He knew that he had to depict me as the Sun King, and it never bothered me. Indeed, I was flattered. Louis XIV bequeathed to the people of France that magnificent edifice, Versailles. Likewise did I come across the Liberal Party’s weed-strewn plot and re-erect on that barren soil the party as we know it today.

Actually, I’d have made a better Henry VIII, who knew how to dis-possess a troublesome Abbott, but sadly fate robbed Bill of the chance to fully explore my character and the achievement of the government I lead.

I know our encounter back then – the laughs we shared, the insights he gleaned from my off-the-cuff observations – helped shape his career, that he was a better man for the experience of our close contact.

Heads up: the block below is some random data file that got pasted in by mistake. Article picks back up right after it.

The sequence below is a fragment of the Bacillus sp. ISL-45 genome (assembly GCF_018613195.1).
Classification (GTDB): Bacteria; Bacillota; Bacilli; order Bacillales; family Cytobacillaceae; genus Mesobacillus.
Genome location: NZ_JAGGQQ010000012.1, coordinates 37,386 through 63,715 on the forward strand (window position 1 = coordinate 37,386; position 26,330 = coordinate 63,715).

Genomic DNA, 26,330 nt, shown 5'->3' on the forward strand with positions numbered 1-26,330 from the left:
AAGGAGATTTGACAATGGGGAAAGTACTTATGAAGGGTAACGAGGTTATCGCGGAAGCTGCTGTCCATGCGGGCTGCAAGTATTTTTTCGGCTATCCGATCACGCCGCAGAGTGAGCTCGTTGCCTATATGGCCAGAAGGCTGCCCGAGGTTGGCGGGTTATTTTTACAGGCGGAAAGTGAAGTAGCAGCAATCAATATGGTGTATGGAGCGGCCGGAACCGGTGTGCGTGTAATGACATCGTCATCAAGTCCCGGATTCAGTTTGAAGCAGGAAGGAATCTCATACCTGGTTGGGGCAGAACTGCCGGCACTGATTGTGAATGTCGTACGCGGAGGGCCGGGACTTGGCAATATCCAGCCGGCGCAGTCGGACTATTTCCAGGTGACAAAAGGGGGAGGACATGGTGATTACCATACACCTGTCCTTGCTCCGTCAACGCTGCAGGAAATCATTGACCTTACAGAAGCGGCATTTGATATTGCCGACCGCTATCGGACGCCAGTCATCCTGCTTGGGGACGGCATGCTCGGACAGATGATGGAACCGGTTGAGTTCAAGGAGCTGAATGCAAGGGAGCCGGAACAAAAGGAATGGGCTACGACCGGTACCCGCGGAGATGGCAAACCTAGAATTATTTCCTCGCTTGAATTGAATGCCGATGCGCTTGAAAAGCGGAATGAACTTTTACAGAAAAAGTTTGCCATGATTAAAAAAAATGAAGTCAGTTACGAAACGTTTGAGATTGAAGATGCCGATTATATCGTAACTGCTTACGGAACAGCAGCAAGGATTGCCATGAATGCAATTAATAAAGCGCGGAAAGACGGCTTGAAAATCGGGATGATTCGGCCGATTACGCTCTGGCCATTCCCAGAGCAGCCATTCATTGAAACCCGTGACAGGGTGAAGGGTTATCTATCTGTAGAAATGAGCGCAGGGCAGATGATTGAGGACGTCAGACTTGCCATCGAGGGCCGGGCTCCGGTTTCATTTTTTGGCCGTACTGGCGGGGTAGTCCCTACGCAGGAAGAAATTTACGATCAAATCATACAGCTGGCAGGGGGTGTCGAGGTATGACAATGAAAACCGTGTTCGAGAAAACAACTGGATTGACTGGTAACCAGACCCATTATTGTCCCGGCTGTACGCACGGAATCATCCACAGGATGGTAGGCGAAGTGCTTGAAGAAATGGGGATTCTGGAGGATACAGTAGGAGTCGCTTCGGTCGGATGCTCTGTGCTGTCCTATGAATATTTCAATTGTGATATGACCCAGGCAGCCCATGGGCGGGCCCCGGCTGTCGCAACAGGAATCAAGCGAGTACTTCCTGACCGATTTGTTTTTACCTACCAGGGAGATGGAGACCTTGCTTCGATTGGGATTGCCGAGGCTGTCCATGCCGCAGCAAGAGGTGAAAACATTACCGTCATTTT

He understood as a consequence what it means to be PM, that one is constrained sometimes by the realpolitik of dealing with real people.

Take Gillian Triggs, for example. Now she sooled her HRC onto Bill and I would have liked to have said something in his defence. But how could I? I mean, he drew two out of three Aborigines in a less than flattering light!

To have spoken up would have been to alienate the very people who are the future of this government and the Liberal Party itself – ABC staffers, Fairfax columnists, residents of Newtown and Fitzroy.

Bill would have been aware of that when another person, a most unhelpful person, was leading this party and the government, none of them would have voted for us. But now they are our natural constituency, and there are plenty of newly vacant seats for them at branch meetings. Louis XIV had to remove the cow pats before turning the first sod at the site that what would become Versailles. Anyone seen Cory Bernardi lately?

Pardon my little joke, which Bill would have enjoyed.